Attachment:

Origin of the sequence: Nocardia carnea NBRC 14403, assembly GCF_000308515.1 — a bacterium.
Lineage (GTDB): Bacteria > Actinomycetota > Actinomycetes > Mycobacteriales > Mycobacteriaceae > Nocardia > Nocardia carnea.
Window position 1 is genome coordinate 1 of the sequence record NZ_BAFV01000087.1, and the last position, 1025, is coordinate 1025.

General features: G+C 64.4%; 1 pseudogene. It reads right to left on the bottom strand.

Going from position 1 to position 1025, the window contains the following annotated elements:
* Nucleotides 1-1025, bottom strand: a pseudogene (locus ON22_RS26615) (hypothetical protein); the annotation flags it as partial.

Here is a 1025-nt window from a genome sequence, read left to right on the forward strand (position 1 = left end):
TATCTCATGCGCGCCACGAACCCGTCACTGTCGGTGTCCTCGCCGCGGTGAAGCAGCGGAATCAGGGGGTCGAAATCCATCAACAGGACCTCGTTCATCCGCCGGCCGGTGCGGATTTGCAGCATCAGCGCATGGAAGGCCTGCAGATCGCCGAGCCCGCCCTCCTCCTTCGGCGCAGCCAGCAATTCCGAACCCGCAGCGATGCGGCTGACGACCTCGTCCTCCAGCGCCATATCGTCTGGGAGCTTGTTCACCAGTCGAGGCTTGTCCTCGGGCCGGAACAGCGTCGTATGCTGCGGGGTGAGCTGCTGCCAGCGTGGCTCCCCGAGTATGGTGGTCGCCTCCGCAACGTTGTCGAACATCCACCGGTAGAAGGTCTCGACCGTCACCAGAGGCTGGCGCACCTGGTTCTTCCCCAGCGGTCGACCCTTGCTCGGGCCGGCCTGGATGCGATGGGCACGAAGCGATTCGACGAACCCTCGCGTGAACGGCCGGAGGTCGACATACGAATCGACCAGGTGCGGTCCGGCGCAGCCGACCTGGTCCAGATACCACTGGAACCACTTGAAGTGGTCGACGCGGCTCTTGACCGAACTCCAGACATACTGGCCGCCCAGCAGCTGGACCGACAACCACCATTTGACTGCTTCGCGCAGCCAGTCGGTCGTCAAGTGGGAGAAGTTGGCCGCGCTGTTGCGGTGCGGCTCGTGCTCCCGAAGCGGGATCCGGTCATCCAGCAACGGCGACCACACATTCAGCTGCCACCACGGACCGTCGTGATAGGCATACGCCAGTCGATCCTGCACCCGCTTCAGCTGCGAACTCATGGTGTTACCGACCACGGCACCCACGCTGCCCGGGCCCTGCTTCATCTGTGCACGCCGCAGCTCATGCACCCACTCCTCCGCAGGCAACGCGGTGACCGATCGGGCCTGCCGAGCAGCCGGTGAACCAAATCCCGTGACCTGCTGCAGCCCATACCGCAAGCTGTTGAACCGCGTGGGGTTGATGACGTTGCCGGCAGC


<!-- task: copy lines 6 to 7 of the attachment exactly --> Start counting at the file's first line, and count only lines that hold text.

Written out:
* Nucleotides 1-1025, bottom strand: a pseudogene (locus ON22_RS26615) (hypothetical protein); the annotation flags it as partial.

Here is a 1025-nt window from a genome sequence, read left to right on the forward strand (position 1 = left end):